Before radio, one of the popular forms of entertainment was public debate. Think of the 60 or so years before the 1920’s and the Lincoln-Douglas debates.
The first decades of the 1900’s with new levels of literacy, science and prosperity gave rise to a new intellectual curiosity. The debate format, with its in-depth discussion, was the perfect vehicle for casting doubt on mythology and the supernatural.
The radio, with its revenue from advertising, changed all that. The faster moving radio format did not accomodate debates about atheism and Christianity. The depression of the 1930’s followed by the Second World War and its marriage of faith and patriotism also helped to put atheism in a big public relations hole.
We all know television moves even faster than radio. We have seen evangelists with money, like Pat Robertson, start universities which train Christian TV journalists.
The irony is, a clone of the debate format, with its depth of inquiry, has returned. It’s called the internet. The internet favors the challenge to conventional wisdom by making information easy to reach.
If the survey data is reliable, atheism is doing better these days.
“Trust But Verify” was a phrase made famous by President Ronald Reagan. It gave him the politcal breathing space he needed to make arms deals with the Soviet Union while retaining his hawkish political persona.
There are three big questions skeptics ask of Christians. They have to do with the Christian narrative used to “prove” the existence of a god. The narrative is that prophesies in the Old Testiment were fulfilled in the New.
The first question is, who wrote these prophesies? The ancient writings were found to have passed through many generations of peoples, each of whom edited the previous one. (There were also tens of thousands of years human experience before the written word. Were there no prophets in all those generations?)
The second is, were the prophesies chosen after the prophesied event had already occurred? It is not difficult to conclude this could have happened.
The third question is, can we be certain the Biblical character, Jesus, was the person prophets were referring to? We know the Jewish faith still awaits the real deal.
This is where the “trust but verify” applies. It seems only reasonable spokespersons for the faith verify all three questions have powerful anwers.
Founders of the faith must have known they were on thin ice when they preached and wrote their material. They specifically ruled out Reagan’s, “trust but verify.”
“Have faith” was not acceptable to Reagan. It’s not to skeptics either.
The famous Crystal Cathedral, a giant glass walled archetechual wonder, went backrupt and was sold. It came down because competing sets the ultimate Christian “truth”.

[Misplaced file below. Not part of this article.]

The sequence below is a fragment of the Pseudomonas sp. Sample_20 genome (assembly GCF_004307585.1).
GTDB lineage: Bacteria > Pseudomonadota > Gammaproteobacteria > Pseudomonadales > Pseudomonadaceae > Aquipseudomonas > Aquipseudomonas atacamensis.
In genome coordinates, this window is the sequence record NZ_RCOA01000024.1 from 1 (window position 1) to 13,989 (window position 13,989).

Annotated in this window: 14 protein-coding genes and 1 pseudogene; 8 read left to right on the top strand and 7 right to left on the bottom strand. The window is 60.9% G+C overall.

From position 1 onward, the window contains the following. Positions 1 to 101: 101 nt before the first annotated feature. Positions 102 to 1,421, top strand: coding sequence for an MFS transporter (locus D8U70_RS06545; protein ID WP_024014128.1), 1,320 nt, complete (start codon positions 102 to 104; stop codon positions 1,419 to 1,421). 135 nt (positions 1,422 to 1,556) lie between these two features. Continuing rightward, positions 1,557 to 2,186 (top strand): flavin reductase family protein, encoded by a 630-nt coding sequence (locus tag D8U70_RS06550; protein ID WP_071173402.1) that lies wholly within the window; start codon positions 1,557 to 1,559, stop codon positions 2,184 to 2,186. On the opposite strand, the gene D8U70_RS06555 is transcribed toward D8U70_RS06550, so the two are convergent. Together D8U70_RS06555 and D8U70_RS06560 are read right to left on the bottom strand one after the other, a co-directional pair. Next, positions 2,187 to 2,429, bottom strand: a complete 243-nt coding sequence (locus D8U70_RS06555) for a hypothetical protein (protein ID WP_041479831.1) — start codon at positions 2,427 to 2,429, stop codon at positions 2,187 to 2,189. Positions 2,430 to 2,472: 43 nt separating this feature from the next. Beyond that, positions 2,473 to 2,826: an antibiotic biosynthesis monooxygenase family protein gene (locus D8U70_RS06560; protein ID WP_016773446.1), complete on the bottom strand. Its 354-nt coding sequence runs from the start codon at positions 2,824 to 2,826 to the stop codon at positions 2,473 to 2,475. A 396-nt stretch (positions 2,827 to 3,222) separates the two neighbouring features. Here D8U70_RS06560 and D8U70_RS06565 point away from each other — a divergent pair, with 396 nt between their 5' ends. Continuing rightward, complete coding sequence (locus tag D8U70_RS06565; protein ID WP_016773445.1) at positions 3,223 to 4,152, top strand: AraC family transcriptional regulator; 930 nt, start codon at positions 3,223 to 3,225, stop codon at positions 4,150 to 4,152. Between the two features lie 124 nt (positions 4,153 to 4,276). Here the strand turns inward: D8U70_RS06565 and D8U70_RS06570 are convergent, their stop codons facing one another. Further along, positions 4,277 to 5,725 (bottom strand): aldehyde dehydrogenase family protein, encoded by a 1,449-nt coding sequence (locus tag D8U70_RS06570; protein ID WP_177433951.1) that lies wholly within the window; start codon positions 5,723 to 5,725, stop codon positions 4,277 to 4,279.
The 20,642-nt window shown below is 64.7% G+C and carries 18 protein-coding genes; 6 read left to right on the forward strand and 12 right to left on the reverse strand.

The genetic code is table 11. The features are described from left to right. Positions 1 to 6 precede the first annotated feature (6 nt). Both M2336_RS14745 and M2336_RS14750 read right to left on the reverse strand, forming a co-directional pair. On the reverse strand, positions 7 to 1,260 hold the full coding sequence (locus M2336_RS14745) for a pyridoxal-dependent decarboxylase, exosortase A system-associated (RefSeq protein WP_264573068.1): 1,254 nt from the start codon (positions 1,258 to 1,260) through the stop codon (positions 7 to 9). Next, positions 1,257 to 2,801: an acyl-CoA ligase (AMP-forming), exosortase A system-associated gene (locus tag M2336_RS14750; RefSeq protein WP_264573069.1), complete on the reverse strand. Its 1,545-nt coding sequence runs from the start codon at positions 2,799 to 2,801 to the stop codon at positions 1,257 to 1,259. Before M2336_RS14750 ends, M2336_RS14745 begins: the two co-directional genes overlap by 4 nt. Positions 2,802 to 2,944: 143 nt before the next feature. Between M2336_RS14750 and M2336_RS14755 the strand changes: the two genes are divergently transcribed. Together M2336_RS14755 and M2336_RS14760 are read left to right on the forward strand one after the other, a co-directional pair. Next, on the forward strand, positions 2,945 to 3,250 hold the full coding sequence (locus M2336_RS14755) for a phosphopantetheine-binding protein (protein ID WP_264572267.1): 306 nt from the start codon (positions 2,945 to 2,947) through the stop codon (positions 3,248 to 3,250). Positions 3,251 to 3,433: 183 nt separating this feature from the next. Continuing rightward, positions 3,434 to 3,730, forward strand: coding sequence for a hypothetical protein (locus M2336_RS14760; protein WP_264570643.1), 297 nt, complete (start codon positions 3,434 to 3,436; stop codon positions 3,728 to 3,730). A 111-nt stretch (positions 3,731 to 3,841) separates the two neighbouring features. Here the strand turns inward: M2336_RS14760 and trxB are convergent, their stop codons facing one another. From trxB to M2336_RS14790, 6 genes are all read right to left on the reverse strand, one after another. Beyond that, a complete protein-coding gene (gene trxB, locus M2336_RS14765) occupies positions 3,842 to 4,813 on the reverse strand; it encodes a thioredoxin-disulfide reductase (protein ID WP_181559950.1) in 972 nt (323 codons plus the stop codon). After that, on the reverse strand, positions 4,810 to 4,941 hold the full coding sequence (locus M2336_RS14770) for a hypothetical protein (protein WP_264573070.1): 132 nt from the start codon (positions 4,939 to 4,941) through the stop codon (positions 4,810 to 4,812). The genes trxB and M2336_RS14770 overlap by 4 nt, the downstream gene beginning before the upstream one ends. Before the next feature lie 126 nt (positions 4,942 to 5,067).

There were two factions within the family of the founder, Robert Schuler. We learn this from one of the family members who wrote about it recently.
In one camp were the budget hawks who wanted the church’s salaries reduced, including those of the family members, to make the finances work. The other camp wanted to keep their high salaries and believed the budget would be balanced through prayer.
The “prayer” faction believed it was more “annointed by God” than was the fiscal hawk faction. Having a superior understanding of God’s intentions guided them to remove the fiscal hawks from the Board of Directors. It then failed.
Dozens of Christian churches close their doors every month in the U. S. New ones open up. What determines the survivors is their ability to pay their bills, not their skills or intellect in interpreting the Bible.
The faith’s ability to survive over these past 1,000 plus years is a tribute to the fluidity of its tenets. It has changed to accomodate cultural changes.
Its future depends on the ability to change as fast as the culture around it changes. Apparently, in Europe it has lost ground.
The Crystal Cathedral story illustrates that theological certainty and ridgid beliefs can be a fatal flaw. Starting new churches with new denominations more in turn to social change seems to work better than trying to change to old ones.
Family rituals are nice.
Secular families, like religious ones, need rituals in their lives to bond and grow in their understanding of their world. I’ll tell you about a wonderful Thanksgiving Day ritual for secular families.
It starts with the family sitting in a circle. Everyone is silent. At the right moment, someone pushes “play”. Everyone listens in solemn reverence to Arlo Guthrie’s recording, “The Thanksgiving Day Massacre”. It lasts 19 1/2 minutes. (We know this because of science. Scientists have found the blank portion of the Nixon White House tapes is exactly the same length as the “Massacre” song. Thus, it is obvious Nixon had “Massacre” on the his secret tape but erased it because he did not want anyone to know he listened to hippy music. ).